Then from the moment we opened the doors properly at 11pm, we had a constant stream of people coming in. We barely had time to take stock and realise just how amazing it was that so many people wanted to come in, because we were too busy just meeting and greeting and talking about Jesus and praying with people. Suddenly it was 3am and we were supposed to finish, but there were still people coming in, still people wanting to know why this church was open in the middle of the night, still people wanting to talk about God and pray and spend time in contemplation. We’re talking about hundreds of people; we’re talking about people walking past and not even hesitating about coming in; we’re talking about students, clubbers, police officers, bouncers, bar-staff foreign students, homeless people, anyone and everyone… it was mindblowing.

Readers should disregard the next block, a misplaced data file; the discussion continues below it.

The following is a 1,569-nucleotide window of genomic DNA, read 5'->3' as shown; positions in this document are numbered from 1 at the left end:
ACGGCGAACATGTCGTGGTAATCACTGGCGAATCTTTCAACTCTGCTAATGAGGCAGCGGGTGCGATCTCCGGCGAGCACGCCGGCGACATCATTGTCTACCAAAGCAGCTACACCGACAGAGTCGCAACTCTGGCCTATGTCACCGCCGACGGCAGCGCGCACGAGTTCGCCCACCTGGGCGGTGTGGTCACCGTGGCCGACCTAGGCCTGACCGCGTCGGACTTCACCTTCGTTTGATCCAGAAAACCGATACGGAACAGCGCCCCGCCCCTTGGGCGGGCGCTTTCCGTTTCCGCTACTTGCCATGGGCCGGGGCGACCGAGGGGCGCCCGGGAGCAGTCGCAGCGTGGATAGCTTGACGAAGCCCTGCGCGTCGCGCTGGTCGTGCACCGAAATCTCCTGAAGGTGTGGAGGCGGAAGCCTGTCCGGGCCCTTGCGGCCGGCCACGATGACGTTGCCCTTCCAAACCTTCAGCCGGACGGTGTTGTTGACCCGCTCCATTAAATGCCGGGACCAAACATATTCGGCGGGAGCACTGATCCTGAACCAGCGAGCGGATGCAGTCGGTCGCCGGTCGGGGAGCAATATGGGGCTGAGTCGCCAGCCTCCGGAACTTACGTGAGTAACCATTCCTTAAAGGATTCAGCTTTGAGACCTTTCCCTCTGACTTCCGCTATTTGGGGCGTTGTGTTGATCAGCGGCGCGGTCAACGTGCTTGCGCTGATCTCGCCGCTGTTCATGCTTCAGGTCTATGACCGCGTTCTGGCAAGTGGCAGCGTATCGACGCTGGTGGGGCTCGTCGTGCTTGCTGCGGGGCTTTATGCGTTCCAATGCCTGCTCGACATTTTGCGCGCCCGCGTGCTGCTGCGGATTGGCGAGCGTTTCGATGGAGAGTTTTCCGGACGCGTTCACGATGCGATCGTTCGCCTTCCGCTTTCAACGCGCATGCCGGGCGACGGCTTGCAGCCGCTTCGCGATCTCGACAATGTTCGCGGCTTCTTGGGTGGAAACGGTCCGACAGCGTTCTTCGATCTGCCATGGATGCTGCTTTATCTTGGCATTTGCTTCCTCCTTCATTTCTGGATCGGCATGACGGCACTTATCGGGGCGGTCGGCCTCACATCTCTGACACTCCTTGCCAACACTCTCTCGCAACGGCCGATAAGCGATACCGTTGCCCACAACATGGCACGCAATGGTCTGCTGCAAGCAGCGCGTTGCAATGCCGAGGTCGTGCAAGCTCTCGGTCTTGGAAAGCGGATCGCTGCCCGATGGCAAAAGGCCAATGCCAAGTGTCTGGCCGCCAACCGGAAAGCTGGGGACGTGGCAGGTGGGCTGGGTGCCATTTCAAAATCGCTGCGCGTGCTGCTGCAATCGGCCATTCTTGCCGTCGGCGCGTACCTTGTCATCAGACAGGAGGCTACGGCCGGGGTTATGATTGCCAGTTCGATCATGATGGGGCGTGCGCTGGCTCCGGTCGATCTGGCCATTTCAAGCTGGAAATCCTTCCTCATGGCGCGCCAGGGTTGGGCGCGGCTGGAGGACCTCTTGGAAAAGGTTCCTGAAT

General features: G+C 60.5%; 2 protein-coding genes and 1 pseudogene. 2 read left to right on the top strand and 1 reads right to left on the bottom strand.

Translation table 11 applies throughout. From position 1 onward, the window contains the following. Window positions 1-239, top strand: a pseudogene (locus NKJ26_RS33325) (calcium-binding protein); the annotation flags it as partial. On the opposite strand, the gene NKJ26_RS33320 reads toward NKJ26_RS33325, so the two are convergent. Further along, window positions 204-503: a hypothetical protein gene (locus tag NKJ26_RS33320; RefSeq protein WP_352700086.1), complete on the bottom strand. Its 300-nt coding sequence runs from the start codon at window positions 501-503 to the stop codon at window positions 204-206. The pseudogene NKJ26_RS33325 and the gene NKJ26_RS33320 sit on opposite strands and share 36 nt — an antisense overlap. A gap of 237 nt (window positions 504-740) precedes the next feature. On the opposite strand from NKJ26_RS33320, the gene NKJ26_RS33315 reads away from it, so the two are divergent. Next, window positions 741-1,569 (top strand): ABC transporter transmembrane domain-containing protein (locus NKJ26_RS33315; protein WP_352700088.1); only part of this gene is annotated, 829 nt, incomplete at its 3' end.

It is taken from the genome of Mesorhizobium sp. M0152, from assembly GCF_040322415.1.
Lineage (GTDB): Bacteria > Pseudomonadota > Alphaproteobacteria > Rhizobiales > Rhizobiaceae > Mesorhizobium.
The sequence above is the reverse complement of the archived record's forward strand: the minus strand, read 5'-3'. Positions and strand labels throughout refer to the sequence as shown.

There are so many stories to tell that there isn’t enough room for them all here, but beyond all the people praying, and asking for prayer, and wanting to engage in conversation about God, there were also invitations to dinner from people interested in more, atheists who said they could feel the presence of God, a couple of unchurched lads who wanted to meet up so I could buy them Bibles, and we even saw bouncers from nearby clubs telling people leaving their clubs to come up and experience churchforthenight. (A plentiful supply of mince-pies for the bouncers might have been a contributing factor to this display of goodwill.) Near the end of the night, one lad was dragged away from a conversation with me by friends who wanted to leave and carry on drinking – but about fifteen minutes later he reappeared alone, telling us that he’d slipped away from his friends when they weren’t looking. We carried on the conversation where we’d left off and talked for absolutely ages, and he even stayed to help us pack up when we eventually closed the doors at 4am. Then while we were still cleaning up at 5am, another lad knocked on the door wanting to be allowed in to pray, so we opened up, sat with him for a while, then left him to pray – it seemed as if the evening just didn’t want to stop.